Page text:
Porting an application to a new platform can be traumatic. User interface, graphics, multi-threading, synchronization, and I/O are all platform dependent. These services may constitute over half of the application code and will need to be modified for the port.
Java advanced the cause of platform independence by defining three virtual platforms:
J2SE = virtual desktop platform
J2EE = virtual server platform
J2ME = virtual PDA platform
Each platform contains class libraries and a virtual machine.
Programmers can develop applications on top of a virtual platform. Their customers can install a platform-dependent implementation of the virtual platform and run the application. The application does not need to be modified. Hence the Java slogan: Write once, run everywhere.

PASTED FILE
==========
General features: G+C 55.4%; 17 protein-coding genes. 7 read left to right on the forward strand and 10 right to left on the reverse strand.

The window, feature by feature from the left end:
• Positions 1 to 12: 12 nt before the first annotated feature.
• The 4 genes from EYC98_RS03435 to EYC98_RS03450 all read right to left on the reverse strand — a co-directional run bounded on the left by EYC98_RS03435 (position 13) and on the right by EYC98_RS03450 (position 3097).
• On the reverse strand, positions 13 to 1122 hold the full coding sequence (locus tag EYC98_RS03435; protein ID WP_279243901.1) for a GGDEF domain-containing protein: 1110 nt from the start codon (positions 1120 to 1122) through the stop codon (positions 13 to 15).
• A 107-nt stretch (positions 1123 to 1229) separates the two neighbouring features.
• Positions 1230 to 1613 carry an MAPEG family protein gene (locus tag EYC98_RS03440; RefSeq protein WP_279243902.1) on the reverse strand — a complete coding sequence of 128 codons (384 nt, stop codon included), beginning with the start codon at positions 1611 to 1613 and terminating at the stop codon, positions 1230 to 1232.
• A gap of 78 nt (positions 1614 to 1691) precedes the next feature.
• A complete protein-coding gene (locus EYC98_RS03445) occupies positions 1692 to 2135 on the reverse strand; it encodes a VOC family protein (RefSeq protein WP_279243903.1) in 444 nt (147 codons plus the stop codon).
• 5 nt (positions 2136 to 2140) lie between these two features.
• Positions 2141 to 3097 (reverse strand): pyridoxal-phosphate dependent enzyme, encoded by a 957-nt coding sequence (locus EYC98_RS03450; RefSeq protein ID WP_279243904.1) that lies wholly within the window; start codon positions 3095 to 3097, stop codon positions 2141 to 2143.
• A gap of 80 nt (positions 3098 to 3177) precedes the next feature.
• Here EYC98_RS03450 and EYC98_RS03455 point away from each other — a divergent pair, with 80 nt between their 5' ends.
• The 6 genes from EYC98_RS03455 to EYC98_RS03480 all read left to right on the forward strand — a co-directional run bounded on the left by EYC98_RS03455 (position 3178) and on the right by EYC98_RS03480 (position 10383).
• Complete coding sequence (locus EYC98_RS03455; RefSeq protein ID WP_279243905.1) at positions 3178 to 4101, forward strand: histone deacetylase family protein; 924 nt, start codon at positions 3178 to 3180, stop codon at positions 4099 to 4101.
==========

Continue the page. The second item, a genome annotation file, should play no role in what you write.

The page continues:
The J2SE Platform consists of the implementation plus the Java Development Kit (JDK). The JDK consists of the Java Runtime Environment (JRE) plus development tools such as the Java to Bytecode compiler (javac).
The JRE consists of the Java virtual machine (JVM), which is a Bytecode interpreter, plus the Java class libraries. The Java class libraries are divided into application programmer interfaces (APIs). The APIs are divided into packages and sub-packages.
The APIs are graphically summarized at: